The Synthetic Sensor’s end goal is to be aware of what’s going on in your home. It should know which appliances you have, what your doorbell sounds like, and how many pets you have. There’s no reason this awareness couldn’t be imparted to items that can connect to the sensor. Let’s say that your blender scares your dog, but a treat will calm them down. When your blender turns on, the sensor will see that the dog is in the room and tell your automatic treat dispenser to get dispensing. Multi-sensor devices like this could really create an integrated smart home.
Consolidated sensing won’t just help IoT devices, it will also help users and designers.
These sensors could help you avoid this.
How Does This Help Me?
Whether you’re the one using IoT gizmos, designing them, or both, you need to know what’s in it for you. Integrated sensors will reduce complexity and cost for users. They’ll help developers by, again, reducing complexity, and eliminating the need for distributed sensors.
If my house is going to be “smart” I want it to look smart too. Well, as smart as a house full of cat hair can look. I don’t want to be sticking sensors on every cabinet door and chair. I also don’t want to have to keep up with where every sensor is or when their batteries need to be replaced. Imagine every sensor beeping like a smoke alarm that’s low on batteries, that’s a fate worse than death. It’s much easier to just plug in one sensor that takes care of everything. Even if I have to put one in every room, it will still be less than if each device needed its own sensors.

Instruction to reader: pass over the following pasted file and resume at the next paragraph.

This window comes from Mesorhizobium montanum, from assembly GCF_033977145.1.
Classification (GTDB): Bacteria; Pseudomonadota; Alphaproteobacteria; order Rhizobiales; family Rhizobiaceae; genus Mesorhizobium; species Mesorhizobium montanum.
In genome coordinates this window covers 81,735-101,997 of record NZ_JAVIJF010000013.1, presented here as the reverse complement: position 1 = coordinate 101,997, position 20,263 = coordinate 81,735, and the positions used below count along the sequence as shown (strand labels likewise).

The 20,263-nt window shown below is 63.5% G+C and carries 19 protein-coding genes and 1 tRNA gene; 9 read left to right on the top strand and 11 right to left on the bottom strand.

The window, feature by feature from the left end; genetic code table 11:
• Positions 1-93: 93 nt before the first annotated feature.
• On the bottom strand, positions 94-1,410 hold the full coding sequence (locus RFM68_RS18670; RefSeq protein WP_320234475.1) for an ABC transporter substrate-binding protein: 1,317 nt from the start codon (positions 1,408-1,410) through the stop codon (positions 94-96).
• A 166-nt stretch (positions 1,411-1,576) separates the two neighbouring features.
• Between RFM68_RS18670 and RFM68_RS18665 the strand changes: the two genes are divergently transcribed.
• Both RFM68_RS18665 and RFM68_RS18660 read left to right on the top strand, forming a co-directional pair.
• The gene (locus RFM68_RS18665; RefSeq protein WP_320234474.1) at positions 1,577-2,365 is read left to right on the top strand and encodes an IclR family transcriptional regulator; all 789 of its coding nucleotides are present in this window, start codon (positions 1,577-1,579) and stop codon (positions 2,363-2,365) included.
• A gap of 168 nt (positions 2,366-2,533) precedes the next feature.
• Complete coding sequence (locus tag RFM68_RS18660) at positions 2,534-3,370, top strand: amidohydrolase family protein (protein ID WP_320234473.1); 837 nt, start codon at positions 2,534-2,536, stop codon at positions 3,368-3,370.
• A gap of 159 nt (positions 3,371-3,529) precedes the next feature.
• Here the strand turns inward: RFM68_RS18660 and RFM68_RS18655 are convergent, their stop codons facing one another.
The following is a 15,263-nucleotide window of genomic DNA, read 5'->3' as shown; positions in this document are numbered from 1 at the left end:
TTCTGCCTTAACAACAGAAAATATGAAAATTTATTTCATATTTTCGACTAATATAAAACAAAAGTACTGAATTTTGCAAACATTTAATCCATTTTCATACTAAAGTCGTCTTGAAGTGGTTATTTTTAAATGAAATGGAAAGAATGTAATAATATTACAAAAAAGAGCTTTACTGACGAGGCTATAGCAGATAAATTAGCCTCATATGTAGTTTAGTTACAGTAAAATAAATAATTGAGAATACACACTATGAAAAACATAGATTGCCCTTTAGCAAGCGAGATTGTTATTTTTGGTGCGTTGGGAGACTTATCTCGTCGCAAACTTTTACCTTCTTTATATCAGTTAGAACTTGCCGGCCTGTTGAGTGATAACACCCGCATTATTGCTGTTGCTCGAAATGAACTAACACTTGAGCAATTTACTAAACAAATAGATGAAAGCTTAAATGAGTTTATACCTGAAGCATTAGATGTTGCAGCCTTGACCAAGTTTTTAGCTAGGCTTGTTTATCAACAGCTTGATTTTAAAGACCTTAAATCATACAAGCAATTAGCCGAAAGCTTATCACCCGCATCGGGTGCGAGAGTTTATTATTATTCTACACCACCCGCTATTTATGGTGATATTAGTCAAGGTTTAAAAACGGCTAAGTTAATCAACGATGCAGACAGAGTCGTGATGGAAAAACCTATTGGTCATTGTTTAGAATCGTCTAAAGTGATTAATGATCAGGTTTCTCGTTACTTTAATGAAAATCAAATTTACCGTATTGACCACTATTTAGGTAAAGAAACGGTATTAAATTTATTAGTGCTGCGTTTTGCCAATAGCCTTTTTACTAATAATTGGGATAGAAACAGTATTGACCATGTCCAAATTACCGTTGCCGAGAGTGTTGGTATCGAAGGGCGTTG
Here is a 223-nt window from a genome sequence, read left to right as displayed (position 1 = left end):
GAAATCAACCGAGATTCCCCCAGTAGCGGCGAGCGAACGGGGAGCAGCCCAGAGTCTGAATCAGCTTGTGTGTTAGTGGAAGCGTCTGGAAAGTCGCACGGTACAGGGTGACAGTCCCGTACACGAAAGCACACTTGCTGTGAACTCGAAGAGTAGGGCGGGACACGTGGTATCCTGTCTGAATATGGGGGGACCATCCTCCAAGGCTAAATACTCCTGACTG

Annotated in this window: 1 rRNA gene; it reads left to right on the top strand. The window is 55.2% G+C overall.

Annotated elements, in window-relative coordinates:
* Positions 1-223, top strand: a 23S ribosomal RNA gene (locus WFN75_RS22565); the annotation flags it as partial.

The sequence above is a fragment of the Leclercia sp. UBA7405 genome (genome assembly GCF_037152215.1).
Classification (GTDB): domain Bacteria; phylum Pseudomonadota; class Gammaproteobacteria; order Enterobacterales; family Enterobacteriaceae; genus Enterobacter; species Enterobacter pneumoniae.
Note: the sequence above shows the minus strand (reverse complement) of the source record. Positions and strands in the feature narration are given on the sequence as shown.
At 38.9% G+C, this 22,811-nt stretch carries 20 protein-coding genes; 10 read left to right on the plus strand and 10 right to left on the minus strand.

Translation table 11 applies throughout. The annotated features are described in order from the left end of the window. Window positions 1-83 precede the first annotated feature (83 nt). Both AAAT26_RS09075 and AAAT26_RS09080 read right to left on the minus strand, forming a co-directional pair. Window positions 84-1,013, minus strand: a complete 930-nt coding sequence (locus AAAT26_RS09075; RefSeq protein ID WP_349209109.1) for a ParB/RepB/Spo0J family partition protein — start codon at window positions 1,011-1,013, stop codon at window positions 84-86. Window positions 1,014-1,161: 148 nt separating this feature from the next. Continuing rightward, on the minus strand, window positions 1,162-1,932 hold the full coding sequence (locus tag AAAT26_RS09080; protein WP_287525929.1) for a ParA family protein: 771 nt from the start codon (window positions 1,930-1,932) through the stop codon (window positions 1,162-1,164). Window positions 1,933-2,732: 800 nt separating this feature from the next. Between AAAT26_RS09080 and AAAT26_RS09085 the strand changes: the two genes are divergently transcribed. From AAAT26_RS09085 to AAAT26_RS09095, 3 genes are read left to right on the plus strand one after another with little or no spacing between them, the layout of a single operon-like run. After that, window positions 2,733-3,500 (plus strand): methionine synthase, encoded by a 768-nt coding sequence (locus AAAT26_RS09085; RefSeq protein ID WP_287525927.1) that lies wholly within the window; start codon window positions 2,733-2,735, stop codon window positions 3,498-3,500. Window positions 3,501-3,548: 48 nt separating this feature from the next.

I also don’t want to pay an arm and a leg for IoT devices. Our cats are a special breed and purchasing them took a little weight off my wallet. The fewer sensors a device has, the less it will cost. I want to save my puzzle and save some money in the process.
On the design end, it also makes things a lot easier. Instead of having to integrate 5 separate sensors into your PCB, you could put in one WiFi module (which you probably already have) and just request the data. It’s much easier to receive data that’s already interpreted than to gather it and then parse it out yourself. An integrated sensor would also eliminate the need for your device to communicate with a distributed sensor network. You wouldn’t have to put 10 stick on sensors in the box for Joe Schmoe to place around the house and then pair incorrectly.
All in all, I think intelligent multi-sensor platforms have some great applications in the IoT world. They could track my pets and manage them with an array of smart devices and make sure they don’t destroy my house. Maybe I’ll buy that smart dog feeder after all. Consolidated sensors will give IoT devices a level of intelligence hitherto unknown. They could even impart a facade of awareness to dumb objects. Who knew that we’d create consciousness like this. Along with advantages for IoT devices, these sensors would also help you and I. They could make things much less complicated and costly for users and designers alike. This is one IoT related gizmo I’m actually excited for.
Whether you’re designing machine learning sensor arrays, smart forks, or connected cat toys, you could probably use some help. Great PCB design software like CircuitStudio will let you bring your ideas to life with ease.
Have more questions about integrated sensors? Call an expert at Altium